A new forum and new hopes
For the world’s fisheries, the last quadrennium has been strewn with several milestones of far-reaching significance. The historic United Nations Convention on the Law of the Sea was ratified in 1994. The United Nations Agreement on the Conservation and Management of Straddling Fish Stocks and Highly Migratory Fish Stocks was opened for signature in 1995. Also in the same year, the Code of Conduct for Responsible Fisheries was adopted by the FAO Conference. And now, from a totally different initiative comes the formation of the World Forum of Fish Harvesters and Fishworkers (WFF) in New Delhi in November 1997. The Forum represents those who are directly engaged in fishing, processing, sale and transportation of fish in the subsistence/artisanal/aboriginal/traditional sectors. It, however, excludes merchants, large corporations and their affiliates as well as industrial aquaculture operators.
The Forum’s principal objective is to protect, defend and strengthen the communities that depend on fisheries resources for their livelihood. It thus seeks to improve their quality of life. Towards this end, it has an action plan to better protect fisheries resources from both land-based and sea-based threats like pollution, tourism and industrial aquaculture as well as overfishing arising from the use of non-selective methods and practices.
The Forum promotes sustainable fishing as well as the conservation and regeneration of fisheries resources, and greater protection of all aquatic ecosystems. It advocates a rights-based fisheries in waters under national jurisdiction and a central role for fishworker organizations in fisheries management worldwide. It stands for greater compliance with relevant international agreements in fisheries and advocates tough measures against fleet migration from the North to the South. It takes both an educational as well as a proactive role. It wants fishworkers to be better organized and vigilant.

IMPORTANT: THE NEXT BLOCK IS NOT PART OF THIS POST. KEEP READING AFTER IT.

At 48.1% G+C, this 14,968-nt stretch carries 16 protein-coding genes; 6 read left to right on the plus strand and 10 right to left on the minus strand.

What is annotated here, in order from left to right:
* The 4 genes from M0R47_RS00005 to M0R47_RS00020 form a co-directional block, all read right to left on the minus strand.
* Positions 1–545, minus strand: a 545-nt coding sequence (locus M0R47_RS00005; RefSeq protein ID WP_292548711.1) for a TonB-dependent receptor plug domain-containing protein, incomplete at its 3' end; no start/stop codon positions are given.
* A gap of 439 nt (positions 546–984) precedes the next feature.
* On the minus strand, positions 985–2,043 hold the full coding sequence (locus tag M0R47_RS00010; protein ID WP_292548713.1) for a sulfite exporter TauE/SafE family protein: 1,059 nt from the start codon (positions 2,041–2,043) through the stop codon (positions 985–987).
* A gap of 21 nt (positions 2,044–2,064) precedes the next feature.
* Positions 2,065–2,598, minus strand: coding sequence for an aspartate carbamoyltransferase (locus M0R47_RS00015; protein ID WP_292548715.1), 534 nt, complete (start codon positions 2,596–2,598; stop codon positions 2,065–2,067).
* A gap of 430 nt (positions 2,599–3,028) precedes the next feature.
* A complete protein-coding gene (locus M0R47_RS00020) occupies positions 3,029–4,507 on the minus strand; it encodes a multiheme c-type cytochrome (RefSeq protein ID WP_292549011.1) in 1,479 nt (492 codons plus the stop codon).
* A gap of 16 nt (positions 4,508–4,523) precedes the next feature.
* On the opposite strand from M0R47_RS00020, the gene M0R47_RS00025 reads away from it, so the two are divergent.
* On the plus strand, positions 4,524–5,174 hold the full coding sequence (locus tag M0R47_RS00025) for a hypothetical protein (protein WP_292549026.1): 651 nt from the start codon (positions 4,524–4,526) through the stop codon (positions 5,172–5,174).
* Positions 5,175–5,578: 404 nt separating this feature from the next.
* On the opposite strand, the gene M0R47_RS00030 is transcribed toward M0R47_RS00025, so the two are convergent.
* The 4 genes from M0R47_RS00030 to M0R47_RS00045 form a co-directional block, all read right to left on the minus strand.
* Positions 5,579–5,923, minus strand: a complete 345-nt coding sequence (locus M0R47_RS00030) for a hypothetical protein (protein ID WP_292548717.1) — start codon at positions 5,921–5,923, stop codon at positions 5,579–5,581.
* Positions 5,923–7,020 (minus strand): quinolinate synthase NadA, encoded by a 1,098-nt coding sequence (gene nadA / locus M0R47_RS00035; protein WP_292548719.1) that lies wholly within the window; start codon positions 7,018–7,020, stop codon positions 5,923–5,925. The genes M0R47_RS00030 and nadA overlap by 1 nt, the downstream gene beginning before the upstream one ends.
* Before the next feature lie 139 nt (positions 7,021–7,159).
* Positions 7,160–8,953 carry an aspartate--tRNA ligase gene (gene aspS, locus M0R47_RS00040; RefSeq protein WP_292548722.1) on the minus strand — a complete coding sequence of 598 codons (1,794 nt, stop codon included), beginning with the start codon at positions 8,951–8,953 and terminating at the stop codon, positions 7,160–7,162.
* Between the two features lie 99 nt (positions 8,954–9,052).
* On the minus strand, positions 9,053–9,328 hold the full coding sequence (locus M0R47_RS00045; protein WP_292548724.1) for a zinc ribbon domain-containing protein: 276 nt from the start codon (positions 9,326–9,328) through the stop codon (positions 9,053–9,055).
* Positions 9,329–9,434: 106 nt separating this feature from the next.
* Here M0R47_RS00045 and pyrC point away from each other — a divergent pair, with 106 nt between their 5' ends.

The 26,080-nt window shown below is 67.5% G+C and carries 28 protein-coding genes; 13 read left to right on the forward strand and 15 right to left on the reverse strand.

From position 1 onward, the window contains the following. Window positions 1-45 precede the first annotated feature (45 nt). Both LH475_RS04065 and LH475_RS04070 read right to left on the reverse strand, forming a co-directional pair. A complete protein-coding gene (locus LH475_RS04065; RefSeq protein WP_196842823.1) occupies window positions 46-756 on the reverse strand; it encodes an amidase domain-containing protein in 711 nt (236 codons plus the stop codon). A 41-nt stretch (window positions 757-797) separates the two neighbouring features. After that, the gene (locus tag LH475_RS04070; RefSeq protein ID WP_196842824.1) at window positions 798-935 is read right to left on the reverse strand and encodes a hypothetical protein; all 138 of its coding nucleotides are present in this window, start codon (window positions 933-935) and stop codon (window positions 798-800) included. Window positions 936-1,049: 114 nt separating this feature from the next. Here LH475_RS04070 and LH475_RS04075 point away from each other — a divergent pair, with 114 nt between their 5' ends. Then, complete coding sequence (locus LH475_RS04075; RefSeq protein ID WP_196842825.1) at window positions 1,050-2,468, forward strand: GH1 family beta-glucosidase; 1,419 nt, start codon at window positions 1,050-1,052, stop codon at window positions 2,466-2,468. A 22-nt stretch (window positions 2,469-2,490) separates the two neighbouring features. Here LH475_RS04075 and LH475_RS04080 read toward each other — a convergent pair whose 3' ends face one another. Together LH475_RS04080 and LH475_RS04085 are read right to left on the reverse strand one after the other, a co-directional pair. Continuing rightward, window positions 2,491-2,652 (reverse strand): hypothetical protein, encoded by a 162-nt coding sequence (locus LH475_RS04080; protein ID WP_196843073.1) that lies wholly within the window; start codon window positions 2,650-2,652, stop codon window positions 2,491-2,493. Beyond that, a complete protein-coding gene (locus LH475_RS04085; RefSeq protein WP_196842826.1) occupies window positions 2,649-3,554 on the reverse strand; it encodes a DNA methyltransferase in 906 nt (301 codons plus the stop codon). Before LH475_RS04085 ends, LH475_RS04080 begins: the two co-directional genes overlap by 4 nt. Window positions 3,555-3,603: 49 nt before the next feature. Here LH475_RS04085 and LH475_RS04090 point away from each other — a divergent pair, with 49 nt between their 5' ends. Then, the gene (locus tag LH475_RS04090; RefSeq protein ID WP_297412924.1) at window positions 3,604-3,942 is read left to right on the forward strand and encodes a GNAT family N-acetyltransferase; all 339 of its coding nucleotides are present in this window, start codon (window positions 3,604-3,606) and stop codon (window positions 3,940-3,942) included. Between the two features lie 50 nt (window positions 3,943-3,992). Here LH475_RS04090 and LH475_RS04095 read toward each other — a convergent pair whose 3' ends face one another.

The formation of the World Forum is, in a sense, the consummation of a process that started with the International Conference of Fishworkers and their Supporters in Rome in 1964, when fish-workers, mainly from the developing countries, emphasized the importance of building up national organizations before attempting an international organization. The Forum fills a major vacuum at the international level for artisanal and small-scale fishworkers. So far, the interests of these fishworkers had to be defended by support groups like ICSF.
The Forum has the potential to give the artisanal and small-scale sectorthe most significant producers of food from the seaa major say in international decision-making processes in fisheries development and management. It is particularly welcome at a time when several governments are critically reviewing their national fisheries policies which once favoured the industrial fisheries sector.
In an age when fisheries resources are getting increasingly globalized due to active market forces and unequal potential of different fishing grounds, only an initiative like this that links fishworkers across continents can succeed in stopping certain destructive tendencies in fisheries development and trade. The Forum’s interest in ensuring compliance with relevant international agreements could go a long way in enlisting the support of fishworkers’ organizations worldwide towards the implementation of such agreements. This would be particularly useful in the case of FAO’s Code of Conduct for Responsible Fisheries.
At a time when fisheries management is moving more towards a regional, rather than a national approach, an organization like the World Forum could significantly influence developments in the future. Moreover, now that the ecosystem approach and individual transferable quotas are being increasingly mooted as panaceas for all ills plaguing fisheries management, an initiative like the World Forum, that juxtaposes principles of sustainability with social concerns, will help maintain focus on issues of life and livelihood of fishworkers, along with conservation of fish and fish habitats. We wish this initiative all success and hope that, on the eve of the 21st Century, it becomes a significant voice in matters related to fisheries management and development.